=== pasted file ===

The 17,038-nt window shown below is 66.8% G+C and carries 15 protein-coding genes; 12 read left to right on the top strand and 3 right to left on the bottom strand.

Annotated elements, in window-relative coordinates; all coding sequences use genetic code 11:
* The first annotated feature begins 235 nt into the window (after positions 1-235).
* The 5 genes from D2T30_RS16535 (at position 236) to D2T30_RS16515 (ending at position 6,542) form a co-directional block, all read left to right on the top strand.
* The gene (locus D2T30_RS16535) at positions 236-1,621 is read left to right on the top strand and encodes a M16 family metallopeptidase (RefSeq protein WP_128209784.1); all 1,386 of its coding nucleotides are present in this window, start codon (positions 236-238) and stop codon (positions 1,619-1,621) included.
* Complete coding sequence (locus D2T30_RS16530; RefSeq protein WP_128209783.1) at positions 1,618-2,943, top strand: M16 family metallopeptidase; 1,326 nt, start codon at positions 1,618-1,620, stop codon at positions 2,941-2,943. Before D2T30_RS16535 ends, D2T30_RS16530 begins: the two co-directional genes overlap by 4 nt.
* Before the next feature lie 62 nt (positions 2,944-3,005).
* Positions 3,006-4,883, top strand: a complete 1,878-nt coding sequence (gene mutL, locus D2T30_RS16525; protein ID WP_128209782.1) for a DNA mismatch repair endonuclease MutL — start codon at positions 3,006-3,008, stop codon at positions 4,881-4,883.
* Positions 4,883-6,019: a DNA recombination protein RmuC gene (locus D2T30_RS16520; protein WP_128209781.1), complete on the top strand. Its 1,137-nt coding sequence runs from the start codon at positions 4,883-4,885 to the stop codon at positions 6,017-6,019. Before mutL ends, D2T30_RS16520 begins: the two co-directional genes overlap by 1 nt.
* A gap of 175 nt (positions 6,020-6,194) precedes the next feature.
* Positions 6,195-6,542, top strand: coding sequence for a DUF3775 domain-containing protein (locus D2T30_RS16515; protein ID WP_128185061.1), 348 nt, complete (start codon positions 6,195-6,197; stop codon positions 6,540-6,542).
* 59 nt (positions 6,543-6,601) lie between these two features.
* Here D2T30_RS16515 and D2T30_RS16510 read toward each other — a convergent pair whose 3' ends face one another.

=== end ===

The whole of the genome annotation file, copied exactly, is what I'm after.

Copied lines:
The 17,038-nt window shown below is 66.8% G+C and carries 15 protein-coding genes; 12 read left to right on the top strand and 3 right to left on the bottom strand.

Annotated elements, in window-relative coordinates; all coding sequences use genetic code 11:
* The first annotated feature begins 235 nt into the window (after positions 1-235).
* The 5 genes from D2T30_RS16535 (at position 236) to D2T30_RS16515 (ending at position 6,542) form a co-directional block, all read left to right on the top strand.
* The gene (locus D2T30_RS16535) at positions 236-1,621 is read left to right on the top strand and encodes a M16 family metallopeptidase (RefSeq protein WP_128209784.1); all 1,386 of its coding nucleotides are present in this window, start codon (positions 236-238) and stop codon (positions 1,619-1,621) included.
* Complete coding sequence (locus D2T30_RS16530; RefSeq protein WP_128209783.1) at positions 1,618-2,943, top strand: M16 family metallopeptidase; 1,326 nt, start codon at positions 1,618-1,620, stop codon at positions 2,941-2,943. Before D2T30_RS16535 ends, D2T30_RS16530 begins: the two co-directional genes overlap by 4 nt.
* Before the next feature lie 62 nt (positions 2,944-3,005).
* Positions 3,006-4,883, top strand: a complete 1,878-nt coding sequence (gene mutL, locus D2T30_RS16525; protein ID WP_128209782.1) for a DNA mismatch repair endonuclease MutL — start codon at positions 3,006-3,008, stop codon at positions 4,881-4,883.
* Positions 4,883-6,019: a DNA recombination protein RmuC gene (locus D2T30_RS16520; protein WP_128209781.1), complete on the top strand. Its 1,137-nt coding sequence runs from the start codon at positions 4,883-4,885 to the stop codon at positions 6,017-6,019. Before mutL ends, D2T30_RS16520 begins: the two co-directional genes overlap by 1 nt.
* A gap of 175 nt (positions 6,020-6,194) precedes the next feature.
* Positions 6,195-6,542, top strand: coding sequence for a DUF3775 domain-containing protein (locus D2T30_RS16515; protein ID WP_128185061.1), 348 nt, complete (start codon positions 6,195-6,197; stop codon positions 6,540-6,542).
* 59 nt (positions 6,543-6,601) lie between these two features.
* Here D2T30_RS16515 and D2T30_RS16510 read toward each other — a convergent pair whose 3' ends face one another.